I met Christo and Jeanne-Claude at a gallery opening in Ginza, Tokyo during their installation of the umbrellas in Japan. When I complemented him, he insisted on giving credit to his wife, to make sure she was included as an equal partner. Born on the same day (he in Bulgaria and she in Casablanca), and later meeting in Paris, they still live in a walk-up loft in Soho. Their affection for each other and their life-long partnership in creativity seemed rather unusual in the ego-infested, greedy world of art.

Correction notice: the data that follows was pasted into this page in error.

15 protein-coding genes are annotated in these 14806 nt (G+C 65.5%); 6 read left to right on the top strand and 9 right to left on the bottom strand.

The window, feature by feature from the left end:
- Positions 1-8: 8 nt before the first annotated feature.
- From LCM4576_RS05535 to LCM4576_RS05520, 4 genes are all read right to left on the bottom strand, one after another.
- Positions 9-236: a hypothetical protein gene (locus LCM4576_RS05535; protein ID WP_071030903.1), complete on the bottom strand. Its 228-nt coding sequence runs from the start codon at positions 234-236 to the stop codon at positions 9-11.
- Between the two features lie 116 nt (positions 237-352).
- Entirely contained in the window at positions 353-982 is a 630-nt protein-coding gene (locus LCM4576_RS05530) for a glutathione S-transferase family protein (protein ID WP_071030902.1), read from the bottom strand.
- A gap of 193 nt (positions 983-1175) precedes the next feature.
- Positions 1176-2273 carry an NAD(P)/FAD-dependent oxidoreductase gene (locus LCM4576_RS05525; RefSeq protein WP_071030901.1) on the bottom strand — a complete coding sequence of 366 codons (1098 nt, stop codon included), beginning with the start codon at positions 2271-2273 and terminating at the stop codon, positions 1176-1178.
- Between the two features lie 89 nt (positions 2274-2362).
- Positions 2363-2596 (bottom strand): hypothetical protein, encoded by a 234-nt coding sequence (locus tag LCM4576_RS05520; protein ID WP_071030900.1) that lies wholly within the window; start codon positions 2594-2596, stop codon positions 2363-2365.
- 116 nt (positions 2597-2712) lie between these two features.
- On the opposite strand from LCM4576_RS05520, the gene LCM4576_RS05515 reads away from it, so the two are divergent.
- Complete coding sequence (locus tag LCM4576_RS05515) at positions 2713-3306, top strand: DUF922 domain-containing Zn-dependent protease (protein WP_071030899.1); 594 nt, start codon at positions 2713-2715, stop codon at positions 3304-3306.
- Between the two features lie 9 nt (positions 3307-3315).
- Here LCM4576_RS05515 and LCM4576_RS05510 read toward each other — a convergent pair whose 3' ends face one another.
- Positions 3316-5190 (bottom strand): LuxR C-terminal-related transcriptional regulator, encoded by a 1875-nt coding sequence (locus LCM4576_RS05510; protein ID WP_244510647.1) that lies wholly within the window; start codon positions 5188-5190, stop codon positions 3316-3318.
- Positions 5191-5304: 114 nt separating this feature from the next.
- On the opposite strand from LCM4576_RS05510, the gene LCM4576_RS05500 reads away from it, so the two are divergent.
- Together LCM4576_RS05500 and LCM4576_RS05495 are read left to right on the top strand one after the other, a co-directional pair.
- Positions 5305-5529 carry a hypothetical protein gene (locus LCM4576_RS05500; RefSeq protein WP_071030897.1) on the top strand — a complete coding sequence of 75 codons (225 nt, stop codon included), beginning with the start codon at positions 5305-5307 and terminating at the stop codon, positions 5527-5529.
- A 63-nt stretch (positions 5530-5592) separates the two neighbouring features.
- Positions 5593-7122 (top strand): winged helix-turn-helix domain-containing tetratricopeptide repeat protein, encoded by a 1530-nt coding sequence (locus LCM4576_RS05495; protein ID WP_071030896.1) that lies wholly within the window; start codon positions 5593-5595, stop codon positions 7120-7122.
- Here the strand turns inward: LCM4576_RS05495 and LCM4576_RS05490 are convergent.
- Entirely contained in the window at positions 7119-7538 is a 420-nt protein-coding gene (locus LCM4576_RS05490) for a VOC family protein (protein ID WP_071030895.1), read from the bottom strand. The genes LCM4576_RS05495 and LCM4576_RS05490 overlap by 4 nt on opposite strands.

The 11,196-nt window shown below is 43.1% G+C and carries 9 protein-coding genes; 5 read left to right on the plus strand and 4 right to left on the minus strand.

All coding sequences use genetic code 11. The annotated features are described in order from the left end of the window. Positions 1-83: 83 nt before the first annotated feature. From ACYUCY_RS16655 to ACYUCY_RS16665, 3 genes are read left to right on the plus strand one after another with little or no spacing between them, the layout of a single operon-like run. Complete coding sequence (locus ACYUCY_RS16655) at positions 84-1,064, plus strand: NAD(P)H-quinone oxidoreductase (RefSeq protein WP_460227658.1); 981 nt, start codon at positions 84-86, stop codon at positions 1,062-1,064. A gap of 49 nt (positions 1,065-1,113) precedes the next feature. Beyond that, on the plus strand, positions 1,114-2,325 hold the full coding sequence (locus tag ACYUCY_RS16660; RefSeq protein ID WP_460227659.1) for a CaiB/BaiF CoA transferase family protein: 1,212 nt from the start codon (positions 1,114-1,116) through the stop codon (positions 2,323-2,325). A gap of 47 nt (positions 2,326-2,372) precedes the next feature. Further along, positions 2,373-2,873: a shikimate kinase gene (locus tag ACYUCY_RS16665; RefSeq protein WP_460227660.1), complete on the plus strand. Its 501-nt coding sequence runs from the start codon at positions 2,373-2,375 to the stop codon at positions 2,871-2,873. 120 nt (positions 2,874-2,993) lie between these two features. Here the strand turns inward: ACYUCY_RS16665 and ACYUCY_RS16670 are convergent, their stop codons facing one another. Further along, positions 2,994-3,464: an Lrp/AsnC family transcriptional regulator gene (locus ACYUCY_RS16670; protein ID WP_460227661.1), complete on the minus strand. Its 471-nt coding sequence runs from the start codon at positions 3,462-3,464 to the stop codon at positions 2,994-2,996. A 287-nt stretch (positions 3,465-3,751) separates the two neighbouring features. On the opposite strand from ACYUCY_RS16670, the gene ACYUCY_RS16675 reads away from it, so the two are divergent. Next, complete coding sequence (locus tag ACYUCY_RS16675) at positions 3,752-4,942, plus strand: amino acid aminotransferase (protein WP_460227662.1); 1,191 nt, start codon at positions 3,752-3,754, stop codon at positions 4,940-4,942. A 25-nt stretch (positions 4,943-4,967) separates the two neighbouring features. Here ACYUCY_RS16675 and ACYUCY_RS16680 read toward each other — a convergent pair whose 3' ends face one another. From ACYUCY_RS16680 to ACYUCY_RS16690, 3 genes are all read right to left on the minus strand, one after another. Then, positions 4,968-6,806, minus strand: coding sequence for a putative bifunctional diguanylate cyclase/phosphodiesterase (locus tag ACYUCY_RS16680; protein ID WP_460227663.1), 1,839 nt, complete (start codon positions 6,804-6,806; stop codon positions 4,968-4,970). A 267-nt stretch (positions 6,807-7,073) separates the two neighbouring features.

They insist on not taking volunteers, but paying them, and for this project they paid for all the police overtime pay. They insist that they do not benefit from the proceeds of the sales of merchandize, desiring that their art be free from the consumer mentality that drives the art world today. An exile from a former Soviet bloc country, Christo seemed always to be a consummate utopian, and Jeanne-Claude his greatest champion. Perhaps the greatest ideal that they uphold is the belief in their partnership in life, and their hope for a pure collaboration and communion with the public.